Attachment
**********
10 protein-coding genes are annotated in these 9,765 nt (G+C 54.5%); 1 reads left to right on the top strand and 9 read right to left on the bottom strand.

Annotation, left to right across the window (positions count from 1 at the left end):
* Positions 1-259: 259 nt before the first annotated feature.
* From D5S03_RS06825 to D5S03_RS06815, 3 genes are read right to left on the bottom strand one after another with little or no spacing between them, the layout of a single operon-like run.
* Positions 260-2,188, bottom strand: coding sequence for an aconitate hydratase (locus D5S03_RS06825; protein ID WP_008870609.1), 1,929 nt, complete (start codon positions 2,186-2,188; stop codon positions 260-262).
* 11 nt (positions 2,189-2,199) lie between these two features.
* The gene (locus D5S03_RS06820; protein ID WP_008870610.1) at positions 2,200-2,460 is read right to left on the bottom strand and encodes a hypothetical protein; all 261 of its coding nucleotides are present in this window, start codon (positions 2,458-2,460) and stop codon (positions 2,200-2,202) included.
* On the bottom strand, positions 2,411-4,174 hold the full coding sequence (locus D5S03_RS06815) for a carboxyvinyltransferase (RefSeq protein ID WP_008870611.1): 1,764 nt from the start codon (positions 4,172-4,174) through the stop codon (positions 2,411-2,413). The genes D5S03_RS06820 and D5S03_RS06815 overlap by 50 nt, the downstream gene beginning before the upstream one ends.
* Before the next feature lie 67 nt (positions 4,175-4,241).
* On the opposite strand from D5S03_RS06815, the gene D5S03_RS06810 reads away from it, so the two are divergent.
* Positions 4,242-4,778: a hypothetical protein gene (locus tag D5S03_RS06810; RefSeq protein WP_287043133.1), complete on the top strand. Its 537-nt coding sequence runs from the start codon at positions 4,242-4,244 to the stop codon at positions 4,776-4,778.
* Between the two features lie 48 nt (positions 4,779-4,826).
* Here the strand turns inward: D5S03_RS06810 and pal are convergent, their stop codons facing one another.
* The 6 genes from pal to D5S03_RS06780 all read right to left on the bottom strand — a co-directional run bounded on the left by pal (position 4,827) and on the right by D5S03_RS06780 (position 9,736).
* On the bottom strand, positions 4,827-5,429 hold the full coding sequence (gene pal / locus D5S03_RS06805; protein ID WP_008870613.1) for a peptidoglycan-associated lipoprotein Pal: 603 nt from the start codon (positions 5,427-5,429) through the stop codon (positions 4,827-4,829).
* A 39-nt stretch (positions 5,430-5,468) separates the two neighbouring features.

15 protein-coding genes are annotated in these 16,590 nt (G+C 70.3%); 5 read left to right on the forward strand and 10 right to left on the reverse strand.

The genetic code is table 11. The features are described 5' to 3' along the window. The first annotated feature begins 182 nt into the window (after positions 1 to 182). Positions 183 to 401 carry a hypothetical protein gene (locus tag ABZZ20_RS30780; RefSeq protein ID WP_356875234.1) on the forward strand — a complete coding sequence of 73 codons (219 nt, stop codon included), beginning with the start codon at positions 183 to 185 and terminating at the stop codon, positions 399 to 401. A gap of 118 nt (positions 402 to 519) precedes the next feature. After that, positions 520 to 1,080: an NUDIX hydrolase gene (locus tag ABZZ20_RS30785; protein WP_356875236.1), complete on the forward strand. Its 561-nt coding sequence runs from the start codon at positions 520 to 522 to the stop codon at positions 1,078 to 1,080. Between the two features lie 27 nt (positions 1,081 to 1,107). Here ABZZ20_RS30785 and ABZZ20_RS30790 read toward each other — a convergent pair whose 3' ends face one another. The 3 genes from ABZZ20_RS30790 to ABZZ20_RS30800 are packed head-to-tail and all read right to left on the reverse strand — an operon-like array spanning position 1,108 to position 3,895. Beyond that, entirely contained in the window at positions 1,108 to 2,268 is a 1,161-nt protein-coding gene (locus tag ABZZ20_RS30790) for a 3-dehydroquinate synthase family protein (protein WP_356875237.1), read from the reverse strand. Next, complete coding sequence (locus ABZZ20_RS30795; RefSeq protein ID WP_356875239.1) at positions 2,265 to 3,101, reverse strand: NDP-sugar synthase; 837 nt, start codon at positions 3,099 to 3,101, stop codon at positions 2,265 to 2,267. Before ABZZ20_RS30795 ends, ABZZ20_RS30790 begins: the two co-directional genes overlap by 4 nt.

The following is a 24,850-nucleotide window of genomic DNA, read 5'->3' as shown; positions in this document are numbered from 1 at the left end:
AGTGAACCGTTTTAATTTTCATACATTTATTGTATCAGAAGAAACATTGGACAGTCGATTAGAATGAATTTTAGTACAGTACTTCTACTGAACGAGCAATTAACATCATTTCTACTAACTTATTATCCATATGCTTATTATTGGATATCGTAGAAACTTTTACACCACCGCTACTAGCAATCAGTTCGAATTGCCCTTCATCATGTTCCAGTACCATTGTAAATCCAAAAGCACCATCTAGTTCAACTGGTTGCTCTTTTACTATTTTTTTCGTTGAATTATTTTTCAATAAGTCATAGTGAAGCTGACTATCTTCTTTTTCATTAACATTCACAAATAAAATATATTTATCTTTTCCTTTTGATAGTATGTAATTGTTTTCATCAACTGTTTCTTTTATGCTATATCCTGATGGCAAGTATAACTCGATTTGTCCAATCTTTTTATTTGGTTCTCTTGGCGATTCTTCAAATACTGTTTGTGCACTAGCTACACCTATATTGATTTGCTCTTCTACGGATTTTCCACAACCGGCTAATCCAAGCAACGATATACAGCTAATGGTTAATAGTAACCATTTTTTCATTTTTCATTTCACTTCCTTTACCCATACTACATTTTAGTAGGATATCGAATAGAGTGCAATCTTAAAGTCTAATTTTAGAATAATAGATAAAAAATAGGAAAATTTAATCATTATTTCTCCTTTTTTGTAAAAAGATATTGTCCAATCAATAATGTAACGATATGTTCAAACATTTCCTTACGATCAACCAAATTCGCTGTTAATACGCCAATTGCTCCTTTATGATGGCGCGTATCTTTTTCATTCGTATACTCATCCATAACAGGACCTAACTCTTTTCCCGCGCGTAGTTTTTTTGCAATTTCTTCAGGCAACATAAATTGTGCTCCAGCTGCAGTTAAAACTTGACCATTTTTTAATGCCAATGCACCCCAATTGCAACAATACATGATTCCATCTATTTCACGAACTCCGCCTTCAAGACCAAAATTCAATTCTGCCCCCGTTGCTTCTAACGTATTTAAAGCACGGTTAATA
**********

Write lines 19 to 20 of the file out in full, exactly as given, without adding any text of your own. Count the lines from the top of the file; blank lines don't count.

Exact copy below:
The following is a 24,850-nucleotide window of genomic DNA, read 5'->3' as shown; positions in this document are numbered from 1 at the left end:
AGTGAACCGTTTTAATTTTCATACATTTATTGTATCAGAAGAAACATTGGACAGTCGATTAGAATGAATTTTAGTACAGTACTTCTACTGAACGAGCAATTAACATCATTTCTACTAACTTATTATCCATATGCTTATTATTGGATATCGTAGAAACTTTTACACCACCGCTACTAGCAATCAGTTCGAATTGCCCTTCATCATGTTCCAGTACCATTGTAAATCCAAAAGCACCATCTAGTTCAACTGGTTGCTCTTTTACTATTTTTTTCGTTGAATTATTTTTCAATAAGTCATAGTGAAGCTGACTATCTTCTTTTTCATTAACATTCACAAATAAAATATATTTATCTTTTCCTTTTGATAGTATGTAATTGTTTTCATCAACTGTTTCTTTTATGCTATATCCTGATGGCAAGTATAACTCGATTTGTCCAATCTTTTTATTTGGTTCTCTTGGCGATTCTTCAAATACTGTTTGTGCACTAGCTACACCTATATTGATTTGCTCTTCTACGGATTTTCCACAACCGGCTAATCCAAGCAACGATATACAGCTAATGGTTAATAGTAACCATTTTTTCATTTTTCATTTCACTTCCTTTACCCATACTACATTTTAGTAGGATATCGAATAGAGTGCAATCTTAAAGTCTAATTTTAGAATAATAGATAAAAAATAGGAAAATTTAATCATTATTTCTCCTTTTTTGTAAAAAGATATTGTCCAATCAATAATGTAACGATATGTTCAAACATTTCCTTACGATCAACCAAATTCGCTGTTAATACGCCAATTGCTCCTTTATGATGGCGCGTATCTTTTTCATTCGTATACTCATCCATAACAGGACCTAACTCTTTTCCCGCGCGTAGTTTTTTTGCAATTTCTTCAGGCAACATAAATTGTGCTCCAGCTGCAGTTAAAACTTGACCATTTTTTAATGCCAATGCACCCCAATTGCAACAATACATGATTCCATCTATTTCACGAACTCCGCCTTCAAGACCAAAATTCAATTCTGCCCCCGTTGCTTCTAACGTATTTAAAGCACGGTTAATA